"Everybody knows esquite," says Yelitza Castro, a native of Venezuela who cooks at the stand. It's a popular snack all over Mexico.
Most of the food trucks are set up as restaurants, with tables out front under tarp roofs or umbrellas. Some even have table service, with waitresses scribbling down orders. But usually, you give your order at the window, wait for the food to be handed out, then pay the man who stands outside. The cooks don't handle food and money.
Not knowing how to speak Spanish doesn't present many difficulties. With a few basic food words, you can point your way through most menus. But sometimes, there's confusion even within cultures.
Arturo Dias works at the stand next to the elote hut, selling fruit cups loaded with chunks of watermelon, mango, pineapple and papaya. Inside, his wife and a helper make another popular snack: They squirt mayonnaise on a crispy square of fried pork rind, then top it with shredded lettuce, avocado chunks and hot sauce and scatter it with clear, gelatinous bits of pickled pork skin.
Dias calls it chicharrones con cueritos. Other people call it other things, he says. In Veracruz, it's "a la caya." Near the Texas border, it's chilindrina.
Doesn't matter, you eat it the same way: Break it into chunks and scoop up bites of the filling.
Eat it while you walk and shop. Then stop to eat something else, and walk some more.
"A lot of people call the flea market 'little Tijuana,'" says McCathern. "Or they say they want to go to Mexico that weekend, but they're not getting on a plane.
"But, hey, we're a business. And they're good customers."
WANT TO GO?
• What: Sweet Union Flea Market.
• When: 8 a.m. to 4:30 p.m. Saturdays and Sundays
• Where: 4420 U.S. 74 West in Union County, N.C.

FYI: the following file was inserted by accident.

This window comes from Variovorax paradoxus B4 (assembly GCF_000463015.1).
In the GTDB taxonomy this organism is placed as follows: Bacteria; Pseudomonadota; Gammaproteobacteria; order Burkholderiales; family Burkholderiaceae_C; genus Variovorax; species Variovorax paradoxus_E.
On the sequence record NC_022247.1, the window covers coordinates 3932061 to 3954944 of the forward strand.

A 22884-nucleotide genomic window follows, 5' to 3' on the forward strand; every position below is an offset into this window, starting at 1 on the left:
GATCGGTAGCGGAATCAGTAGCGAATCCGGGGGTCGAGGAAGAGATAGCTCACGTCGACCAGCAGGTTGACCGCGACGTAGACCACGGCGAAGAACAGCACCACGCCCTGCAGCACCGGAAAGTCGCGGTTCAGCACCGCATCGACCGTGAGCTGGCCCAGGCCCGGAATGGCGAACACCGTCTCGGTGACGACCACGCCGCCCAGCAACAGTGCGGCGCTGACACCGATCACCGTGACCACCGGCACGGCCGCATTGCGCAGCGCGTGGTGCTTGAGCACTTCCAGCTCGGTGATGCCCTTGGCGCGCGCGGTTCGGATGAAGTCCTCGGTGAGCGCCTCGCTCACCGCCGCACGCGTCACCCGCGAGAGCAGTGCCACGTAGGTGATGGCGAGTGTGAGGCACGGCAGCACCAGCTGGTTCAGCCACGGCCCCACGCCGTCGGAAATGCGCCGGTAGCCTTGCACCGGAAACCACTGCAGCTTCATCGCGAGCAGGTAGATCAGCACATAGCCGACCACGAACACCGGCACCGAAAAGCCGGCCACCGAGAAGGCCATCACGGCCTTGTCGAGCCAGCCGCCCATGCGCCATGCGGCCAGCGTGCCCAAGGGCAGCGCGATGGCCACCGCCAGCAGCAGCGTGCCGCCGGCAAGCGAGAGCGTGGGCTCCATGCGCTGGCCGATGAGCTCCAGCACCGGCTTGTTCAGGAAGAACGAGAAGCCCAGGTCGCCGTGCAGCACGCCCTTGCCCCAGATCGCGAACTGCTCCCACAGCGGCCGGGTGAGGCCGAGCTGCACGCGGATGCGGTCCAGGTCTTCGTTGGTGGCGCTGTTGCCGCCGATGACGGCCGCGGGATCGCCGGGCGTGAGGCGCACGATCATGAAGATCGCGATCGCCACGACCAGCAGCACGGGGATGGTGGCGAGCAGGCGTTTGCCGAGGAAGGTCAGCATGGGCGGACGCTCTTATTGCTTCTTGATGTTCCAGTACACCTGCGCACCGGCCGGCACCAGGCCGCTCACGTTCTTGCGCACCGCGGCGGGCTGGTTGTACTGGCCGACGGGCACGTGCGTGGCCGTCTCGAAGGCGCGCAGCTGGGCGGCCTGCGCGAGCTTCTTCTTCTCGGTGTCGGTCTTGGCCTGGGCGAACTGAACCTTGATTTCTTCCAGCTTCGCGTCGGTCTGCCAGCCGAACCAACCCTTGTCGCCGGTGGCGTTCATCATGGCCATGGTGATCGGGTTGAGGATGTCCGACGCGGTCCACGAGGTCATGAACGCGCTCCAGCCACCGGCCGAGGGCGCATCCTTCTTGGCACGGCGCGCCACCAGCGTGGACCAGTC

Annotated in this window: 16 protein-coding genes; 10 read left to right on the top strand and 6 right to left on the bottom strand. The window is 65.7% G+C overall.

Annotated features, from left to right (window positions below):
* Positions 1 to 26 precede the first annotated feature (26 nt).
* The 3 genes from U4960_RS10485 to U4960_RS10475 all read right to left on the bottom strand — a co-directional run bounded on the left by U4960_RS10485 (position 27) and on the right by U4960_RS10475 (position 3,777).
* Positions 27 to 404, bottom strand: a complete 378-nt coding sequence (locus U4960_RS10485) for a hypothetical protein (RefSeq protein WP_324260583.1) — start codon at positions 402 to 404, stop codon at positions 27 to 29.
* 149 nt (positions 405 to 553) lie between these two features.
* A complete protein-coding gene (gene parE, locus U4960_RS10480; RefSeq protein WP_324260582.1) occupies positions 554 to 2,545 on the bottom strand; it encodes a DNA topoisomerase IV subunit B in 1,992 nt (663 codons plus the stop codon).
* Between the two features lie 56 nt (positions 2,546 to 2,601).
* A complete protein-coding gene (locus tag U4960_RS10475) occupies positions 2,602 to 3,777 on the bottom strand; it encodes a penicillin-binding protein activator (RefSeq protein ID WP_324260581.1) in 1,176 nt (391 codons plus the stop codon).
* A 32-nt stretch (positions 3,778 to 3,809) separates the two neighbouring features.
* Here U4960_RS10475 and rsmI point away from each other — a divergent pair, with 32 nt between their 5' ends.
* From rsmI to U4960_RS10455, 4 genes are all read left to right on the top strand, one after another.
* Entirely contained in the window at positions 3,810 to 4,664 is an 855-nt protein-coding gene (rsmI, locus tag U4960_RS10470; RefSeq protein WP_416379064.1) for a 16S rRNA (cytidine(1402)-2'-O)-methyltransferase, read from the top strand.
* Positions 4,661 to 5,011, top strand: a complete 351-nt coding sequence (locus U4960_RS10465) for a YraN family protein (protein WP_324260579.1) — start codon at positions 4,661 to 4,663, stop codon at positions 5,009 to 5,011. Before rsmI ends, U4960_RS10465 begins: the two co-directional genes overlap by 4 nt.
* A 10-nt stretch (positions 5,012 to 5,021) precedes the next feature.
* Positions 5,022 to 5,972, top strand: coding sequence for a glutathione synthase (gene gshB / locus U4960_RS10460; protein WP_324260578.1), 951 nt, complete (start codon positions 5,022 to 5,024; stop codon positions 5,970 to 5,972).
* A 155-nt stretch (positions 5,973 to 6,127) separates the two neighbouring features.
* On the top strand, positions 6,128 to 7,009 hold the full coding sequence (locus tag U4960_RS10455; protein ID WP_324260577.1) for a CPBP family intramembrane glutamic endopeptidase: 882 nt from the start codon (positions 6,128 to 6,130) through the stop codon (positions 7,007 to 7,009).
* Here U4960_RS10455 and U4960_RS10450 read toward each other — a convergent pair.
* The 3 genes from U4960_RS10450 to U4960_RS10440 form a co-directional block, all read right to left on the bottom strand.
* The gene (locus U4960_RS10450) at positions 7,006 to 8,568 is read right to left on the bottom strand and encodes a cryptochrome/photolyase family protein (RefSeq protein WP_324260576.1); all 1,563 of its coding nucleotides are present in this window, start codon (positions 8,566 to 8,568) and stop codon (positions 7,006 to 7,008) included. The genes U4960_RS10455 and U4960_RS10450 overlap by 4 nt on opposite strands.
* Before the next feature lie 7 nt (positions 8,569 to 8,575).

• Tickets: Admission is free
Good to know
You don't have to speak Spanish to eat well at the Sweet Union Flea Market on U.S. 74 near Monroe. Most vendors speak at least a little English, and many are fluent. But it's handy to know these terms for ordering and reading menus. Prices for most things range from $1 to $5 for a full platter.
Words for ordering:
Con: "With." ("Con todo" means "with everything.")
Picante: Spicy hot. ("Caliente" is hot, as in temperature.)
Common food terms:
Asado or azado: Steak
Al pastor: Pork. (Sometimes it's on menus just as "pastor.")
Cabeza: Head, usually goat.
Churros: Long strips of ridged, fried dough. Usually tossed in cinnamon sugar, or served in a paper boat drizzled with toppings such as chocolate syrup or cajeta (goat's milk caramel).
Elote: Corn on the cob.
Esquite: A cup of cooked corn topped with mayonnaise and cheese.
Lengua: Tongue, usually cow. Although it sometimes can be chewy, the lengua taco we tried at El Taquito del Oro was particularly tender.
Menudo: A hearty, spicy stew, usually made with tripe (the honeycombed lining of a cow's stomach). It's known as a hangover cure.
Pollo: Chicken (pronounced po-yo)
Pupusa: These are traditional in El Salvador, but variations also show up in other countries, especially Guatemala and Honduras. Usually, it is a cornmeal dough cooked around a filling of meat and soft cheese.
Torta: A sandwich. This usually is a baguette with fillings, although there are many variations.
Taco: The tortilla is always soft and made of corn. The toppings come on it and you add things like hot sauce and salsa, then fold it around the fillings to pick it up.
Tamale: A corn-based dough wrapped around fillings, wrapped in a corn husk and steamed. Either unwrap the husk and discard it, or open one end and push out the filling. Kathleen Purvis